So apparently they were hoping I would just leave Hawaii.  I decided, “No, my son’s going to graduate from here, so you’re going to have to give me a properly assigned billet.”  But that wasn’t what happened.  I received an e-mail from a senior PAO on island stating that I was never assigned to the 8th TSC.  According to military regulations, the only person who can move you from a billet is the Human Resource Command (HRC), my resource manager.

The 8th TSC was responsible for filing my Officer Evaluation Report (OER).  They forced me out of my assigned billet and sent me down to the 130th Engineer Brigade and tried to deny giving me an official evaluation.  They persuaded the 130th to generate an OER without me being assigned an official billet.  More importantly, they pulled me out of my billet illegally.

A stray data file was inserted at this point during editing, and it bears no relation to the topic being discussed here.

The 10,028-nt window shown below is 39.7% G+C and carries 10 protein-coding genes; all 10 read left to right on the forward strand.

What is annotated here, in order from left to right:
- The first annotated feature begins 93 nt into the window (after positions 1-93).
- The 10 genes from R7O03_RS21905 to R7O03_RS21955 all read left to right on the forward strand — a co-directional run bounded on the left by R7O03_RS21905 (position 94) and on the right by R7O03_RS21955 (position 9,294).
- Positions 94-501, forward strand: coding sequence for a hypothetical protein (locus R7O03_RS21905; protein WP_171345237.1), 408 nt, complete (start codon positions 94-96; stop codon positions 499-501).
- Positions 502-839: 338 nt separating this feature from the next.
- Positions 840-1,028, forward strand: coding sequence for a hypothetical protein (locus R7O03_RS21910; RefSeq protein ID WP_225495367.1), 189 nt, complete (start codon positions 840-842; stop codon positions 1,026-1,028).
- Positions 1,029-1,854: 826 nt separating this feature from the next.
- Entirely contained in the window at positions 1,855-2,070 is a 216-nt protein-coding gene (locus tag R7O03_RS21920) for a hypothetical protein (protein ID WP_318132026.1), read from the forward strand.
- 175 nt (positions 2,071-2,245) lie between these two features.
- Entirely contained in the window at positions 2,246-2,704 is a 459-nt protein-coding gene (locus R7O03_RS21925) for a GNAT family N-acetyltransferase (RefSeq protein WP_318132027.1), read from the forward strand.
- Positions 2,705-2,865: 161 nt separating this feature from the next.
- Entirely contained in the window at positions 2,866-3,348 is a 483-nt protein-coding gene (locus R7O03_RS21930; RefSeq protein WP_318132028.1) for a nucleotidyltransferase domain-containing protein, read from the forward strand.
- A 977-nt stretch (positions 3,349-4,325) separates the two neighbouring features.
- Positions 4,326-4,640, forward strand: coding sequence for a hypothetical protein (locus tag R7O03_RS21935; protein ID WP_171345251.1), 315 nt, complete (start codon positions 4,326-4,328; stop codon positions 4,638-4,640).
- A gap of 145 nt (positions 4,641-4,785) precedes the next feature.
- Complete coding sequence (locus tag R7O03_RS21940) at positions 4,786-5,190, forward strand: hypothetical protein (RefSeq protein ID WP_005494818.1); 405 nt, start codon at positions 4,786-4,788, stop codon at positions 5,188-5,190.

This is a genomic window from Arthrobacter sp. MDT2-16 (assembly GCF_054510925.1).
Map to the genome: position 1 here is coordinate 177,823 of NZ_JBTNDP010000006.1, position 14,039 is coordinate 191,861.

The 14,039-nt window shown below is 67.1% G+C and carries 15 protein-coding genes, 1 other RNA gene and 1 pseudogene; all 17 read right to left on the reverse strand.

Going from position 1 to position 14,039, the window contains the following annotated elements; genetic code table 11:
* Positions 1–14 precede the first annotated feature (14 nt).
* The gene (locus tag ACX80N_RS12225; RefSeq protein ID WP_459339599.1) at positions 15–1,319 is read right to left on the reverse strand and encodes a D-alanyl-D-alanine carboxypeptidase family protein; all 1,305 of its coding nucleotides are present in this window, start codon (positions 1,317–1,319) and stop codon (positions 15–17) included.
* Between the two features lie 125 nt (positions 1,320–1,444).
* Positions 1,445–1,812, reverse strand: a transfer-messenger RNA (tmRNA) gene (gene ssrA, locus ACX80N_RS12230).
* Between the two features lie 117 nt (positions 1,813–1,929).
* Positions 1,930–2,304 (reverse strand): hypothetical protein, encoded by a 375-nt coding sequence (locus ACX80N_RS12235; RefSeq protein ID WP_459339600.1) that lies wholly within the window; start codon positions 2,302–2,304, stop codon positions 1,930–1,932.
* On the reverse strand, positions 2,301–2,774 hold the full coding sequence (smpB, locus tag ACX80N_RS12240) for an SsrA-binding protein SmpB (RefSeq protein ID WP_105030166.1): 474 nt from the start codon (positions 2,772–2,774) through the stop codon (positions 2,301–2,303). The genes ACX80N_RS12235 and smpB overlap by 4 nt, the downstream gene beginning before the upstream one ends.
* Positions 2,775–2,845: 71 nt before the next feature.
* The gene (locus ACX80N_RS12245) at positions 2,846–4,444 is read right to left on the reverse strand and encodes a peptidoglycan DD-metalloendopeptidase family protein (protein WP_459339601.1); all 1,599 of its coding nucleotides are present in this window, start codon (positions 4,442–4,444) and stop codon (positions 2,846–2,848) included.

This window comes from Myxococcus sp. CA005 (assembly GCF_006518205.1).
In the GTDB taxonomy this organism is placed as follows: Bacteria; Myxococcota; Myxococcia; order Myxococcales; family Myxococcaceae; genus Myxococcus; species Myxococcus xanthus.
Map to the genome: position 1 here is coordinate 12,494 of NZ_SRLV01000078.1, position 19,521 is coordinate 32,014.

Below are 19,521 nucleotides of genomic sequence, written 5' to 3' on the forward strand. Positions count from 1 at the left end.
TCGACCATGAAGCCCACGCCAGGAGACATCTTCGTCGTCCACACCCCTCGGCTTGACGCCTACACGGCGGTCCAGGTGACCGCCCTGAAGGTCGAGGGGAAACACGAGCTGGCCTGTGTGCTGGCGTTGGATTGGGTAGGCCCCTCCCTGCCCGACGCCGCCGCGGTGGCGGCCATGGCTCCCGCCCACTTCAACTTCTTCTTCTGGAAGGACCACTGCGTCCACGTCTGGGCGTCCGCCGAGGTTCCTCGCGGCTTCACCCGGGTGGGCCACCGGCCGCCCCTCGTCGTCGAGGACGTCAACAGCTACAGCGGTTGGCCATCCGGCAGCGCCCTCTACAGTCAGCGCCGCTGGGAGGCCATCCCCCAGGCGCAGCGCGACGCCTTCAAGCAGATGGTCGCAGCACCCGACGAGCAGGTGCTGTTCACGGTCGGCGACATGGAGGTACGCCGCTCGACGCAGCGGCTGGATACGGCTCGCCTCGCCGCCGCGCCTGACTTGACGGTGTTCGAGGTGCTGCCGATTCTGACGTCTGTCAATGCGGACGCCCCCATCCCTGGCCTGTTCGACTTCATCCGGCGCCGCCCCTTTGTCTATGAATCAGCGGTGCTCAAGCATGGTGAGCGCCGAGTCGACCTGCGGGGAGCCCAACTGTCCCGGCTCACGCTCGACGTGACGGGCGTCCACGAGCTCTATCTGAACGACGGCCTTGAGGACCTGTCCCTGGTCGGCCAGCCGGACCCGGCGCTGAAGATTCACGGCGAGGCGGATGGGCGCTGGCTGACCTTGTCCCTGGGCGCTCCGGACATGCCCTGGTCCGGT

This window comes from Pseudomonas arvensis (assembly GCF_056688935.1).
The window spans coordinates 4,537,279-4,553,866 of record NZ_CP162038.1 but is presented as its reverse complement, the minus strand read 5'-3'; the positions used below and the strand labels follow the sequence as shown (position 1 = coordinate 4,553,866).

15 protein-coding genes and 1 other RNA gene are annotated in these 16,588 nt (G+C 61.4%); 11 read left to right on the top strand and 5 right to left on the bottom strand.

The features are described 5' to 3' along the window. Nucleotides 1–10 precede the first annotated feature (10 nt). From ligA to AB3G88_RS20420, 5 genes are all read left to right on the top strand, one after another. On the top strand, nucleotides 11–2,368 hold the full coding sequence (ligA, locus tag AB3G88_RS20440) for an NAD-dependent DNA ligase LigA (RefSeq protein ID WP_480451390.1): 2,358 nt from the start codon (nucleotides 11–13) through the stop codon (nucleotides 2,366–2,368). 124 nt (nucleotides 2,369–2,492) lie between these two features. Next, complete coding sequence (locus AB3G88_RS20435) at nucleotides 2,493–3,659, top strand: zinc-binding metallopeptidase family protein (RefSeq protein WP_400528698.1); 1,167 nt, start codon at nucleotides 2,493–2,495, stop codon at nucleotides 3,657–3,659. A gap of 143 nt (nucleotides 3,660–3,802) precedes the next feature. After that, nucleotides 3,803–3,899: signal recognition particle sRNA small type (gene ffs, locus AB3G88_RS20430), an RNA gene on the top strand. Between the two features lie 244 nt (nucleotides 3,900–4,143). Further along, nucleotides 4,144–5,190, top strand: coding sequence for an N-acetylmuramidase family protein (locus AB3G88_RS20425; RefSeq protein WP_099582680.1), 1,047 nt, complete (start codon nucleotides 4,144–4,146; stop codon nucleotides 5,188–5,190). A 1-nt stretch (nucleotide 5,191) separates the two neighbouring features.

That’s where the problem lay, and that’s why I determined to file the congressional because I figured they were trying to ruin my career.  I was doing my best not to go there, because I felt that if I did file a congressional, it would ruin my career.  So I tried to fix that first.  I was in the office of the 45th, trying to get them to fix it.  I was being treated really nastily; the personnel officer was very impatient.  I was trying to find someone I could talk to, in order make sure I was going about it the proper way, to make sure that I was following up with the proper people and through the proper chain of command, because I was not trying to ruin any relationship I had with them.

I noticed that whenever I would go in and talk to them, it seemed they would want me to talk about what happened with 3/4 Cav., and I just looked at them with, “No, I’m not having that conversation.”  While they were supposed to be helping me, it was almost as if they were saying, “You ought to be happy that we’re even allowing you to be up here because you could be back down there with them.”  It wasn’t a professional conversation; in other words, if I was there to discuss my OER, that was not the proper place to ask me about what happened.